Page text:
During the drafting process, there was significant dispute between the drafters as to how the court’s members should be chosen and it was decided in the end that the president, the parliament and the supreme judicial council should each be responsible for nominating four judges (article 118). The rationale behind this rule is firstly to prevent any single institution from dominating the court, and secondly to ensure that all of the main branches of government will have a stake in the court’s success, thereby granting the constitutional court itself significant amounts of legitimacy.
Pursuant to article 118, the supreme judicial council’s role becomes crucial, given that its appointees will be the only ones who will not be appointed by a political office. A growing number of countries around the world have judicial councils, which are typically responsible for managing the judiciary’s inner workings. Each country has different rules for how its judicial council is composed and how it operates, and an increasing number of constitutions provide significant detail to ensure that the councils cannot be tampered with by subsequent legislation. In that respect, Tunisia’s new constitution has a number of gaps that create significant cause for concern.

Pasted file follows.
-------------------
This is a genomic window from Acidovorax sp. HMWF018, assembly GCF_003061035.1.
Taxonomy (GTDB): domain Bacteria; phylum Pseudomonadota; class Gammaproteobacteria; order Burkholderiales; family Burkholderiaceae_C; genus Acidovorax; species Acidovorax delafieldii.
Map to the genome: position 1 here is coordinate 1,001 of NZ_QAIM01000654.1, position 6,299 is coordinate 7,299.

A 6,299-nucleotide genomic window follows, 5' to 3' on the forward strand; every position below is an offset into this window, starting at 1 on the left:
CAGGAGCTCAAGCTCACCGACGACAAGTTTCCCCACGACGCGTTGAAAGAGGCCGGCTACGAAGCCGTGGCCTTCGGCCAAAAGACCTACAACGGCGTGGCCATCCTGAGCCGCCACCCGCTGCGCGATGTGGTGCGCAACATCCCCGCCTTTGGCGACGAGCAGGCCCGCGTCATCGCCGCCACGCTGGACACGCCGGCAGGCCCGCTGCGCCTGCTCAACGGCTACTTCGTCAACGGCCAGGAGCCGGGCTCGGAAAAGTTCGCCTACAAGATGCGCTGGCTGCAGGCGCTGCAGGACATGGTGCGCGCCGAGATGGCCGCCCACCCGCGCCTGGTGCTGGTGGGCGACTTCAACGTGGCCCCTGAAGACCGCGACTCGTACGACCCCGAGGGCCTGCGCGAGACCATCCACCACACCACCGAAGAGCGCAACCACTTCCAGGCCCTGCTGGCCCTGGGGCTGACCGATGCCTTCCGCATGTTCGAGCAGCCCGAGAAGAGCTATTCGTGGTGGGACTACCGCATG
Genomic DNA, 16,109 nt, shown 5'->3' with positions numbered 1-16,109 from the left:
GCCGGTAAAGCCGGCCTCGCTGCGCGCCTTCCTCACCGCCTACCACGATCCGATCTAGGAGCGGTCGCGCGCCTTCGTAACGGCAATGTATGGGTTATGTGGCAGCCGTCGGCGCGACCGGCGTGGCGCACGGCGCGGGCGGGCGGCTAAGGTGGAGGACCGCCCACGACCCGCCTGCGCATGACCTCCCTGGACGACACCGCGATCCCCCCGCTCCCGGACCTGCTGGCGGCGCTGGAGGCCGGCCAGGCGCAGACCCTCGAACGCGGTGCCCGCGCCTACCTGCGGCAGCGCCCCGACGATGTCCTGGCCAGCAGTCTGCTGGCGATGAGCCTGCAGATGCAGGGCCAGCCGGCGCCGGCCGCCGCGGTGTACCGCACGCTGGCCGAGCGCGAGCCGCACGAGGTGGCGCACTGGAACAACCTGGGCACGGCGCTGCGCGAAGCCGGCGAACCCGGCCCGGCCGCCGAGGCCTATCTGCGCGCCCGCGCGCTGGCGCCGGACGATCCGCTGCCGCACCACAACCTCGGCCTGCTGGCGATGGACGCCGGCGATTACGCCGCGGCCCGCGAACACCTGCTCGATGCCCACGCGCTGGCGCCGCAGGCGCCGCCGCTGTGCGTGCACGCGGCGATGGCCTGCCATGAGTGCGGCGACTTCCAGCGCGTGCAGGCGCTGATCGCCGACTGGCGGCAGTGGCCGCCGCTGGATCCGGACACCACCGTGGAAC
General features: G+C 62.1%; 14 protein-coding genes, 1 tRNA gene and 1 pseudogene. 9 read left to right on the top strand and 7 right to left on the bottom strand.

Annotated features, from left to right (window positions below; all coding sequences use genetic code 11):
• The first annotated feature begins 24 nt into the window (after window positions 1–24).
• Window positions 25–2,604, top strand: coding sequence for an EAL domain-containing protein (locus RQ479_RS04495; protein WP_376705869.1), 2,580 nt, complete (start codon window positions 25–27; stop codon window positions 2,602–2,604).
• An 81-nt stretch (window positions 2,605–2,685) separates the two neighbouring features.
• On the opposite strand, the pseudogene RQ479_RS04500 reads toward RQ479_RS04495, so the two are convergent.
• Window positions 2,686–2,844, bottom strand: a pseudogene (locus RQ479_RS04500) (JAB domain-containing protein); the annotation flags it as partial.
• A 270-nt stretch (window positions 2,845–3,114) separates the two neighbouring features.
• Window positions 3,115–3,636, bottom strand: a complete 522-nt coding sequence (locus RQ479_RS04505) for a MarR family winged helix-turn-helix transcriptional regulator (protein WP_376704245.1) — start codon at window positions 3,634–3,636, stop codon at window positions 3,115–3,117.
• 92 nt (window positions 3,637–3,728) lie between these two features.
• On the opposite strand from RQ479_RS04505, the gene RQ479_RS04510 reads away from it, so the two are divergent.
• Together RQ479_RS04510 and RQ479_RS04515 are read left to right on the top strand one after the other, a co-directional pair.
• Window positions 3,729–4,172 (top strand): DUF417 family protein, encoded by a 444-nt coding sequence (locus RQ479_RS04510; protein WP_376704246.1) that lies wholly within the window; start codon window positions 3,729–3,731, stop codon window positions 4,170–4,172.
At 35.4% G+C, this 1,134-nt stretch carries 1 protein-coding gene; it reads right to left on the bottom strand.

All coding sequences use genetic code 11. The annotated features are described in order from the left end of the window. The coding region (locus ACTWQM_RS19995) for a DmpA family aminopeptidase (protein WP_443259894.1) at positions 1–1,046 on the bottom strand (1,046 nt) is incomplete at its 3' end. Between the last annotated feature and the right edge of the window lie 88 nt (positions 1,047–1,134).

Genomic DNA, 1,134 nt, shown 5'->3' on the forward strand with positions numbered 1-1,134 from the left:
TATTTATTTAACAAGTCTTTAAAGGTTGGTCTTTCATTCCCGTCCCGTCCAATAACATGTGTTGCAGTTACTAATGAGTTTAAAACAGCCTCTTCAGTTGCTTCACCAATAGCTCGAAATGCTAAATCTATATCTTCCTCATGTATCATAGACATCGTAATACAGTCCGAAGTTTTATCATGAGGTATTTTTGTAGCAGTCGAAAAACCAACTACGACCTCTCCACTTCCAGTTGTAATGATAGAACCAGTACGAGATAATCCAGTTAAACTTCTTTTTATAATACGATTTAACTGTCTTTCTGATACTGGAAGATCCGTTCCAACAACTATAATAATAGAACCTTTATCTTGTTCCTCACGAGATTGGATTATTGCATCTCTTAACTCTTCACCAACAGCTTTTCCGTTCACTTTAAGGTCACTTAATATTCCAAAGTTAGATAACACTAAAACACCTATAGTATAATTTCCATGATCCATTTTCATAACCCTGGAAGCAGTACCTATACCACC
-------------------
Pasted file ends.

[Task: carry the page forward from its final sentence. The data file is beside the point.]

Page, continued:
For example, article 118 does not indicate how the supreme judicial council will choose its appointees to the constitutional court; is it through an internal electoral process, or will the head of the judicial council play a dominating role in the selection process? The way in which the council itself is composed is also somewhat confusing. Article 112 provides that the majority of its members is elected, but does not say by whom. It also says that a third of the council’s members should be made of “independent, specialized persons who are not judges” but says nothing about what criteria should be applied for selecting those individuals.
Article 112 provides that all these issues are to be determined by legislation, which means that the ordinary political process will be empowered to determine matters of critical importance that could impact on the entire framework’s ability to function. Although the Assembly members here and elsewhere appear to have been motivated by a desire to leave much of this detail to the implementation phase, there is a danger that some of the gaps that have been left open may be exploited in the way that the previous constitution was.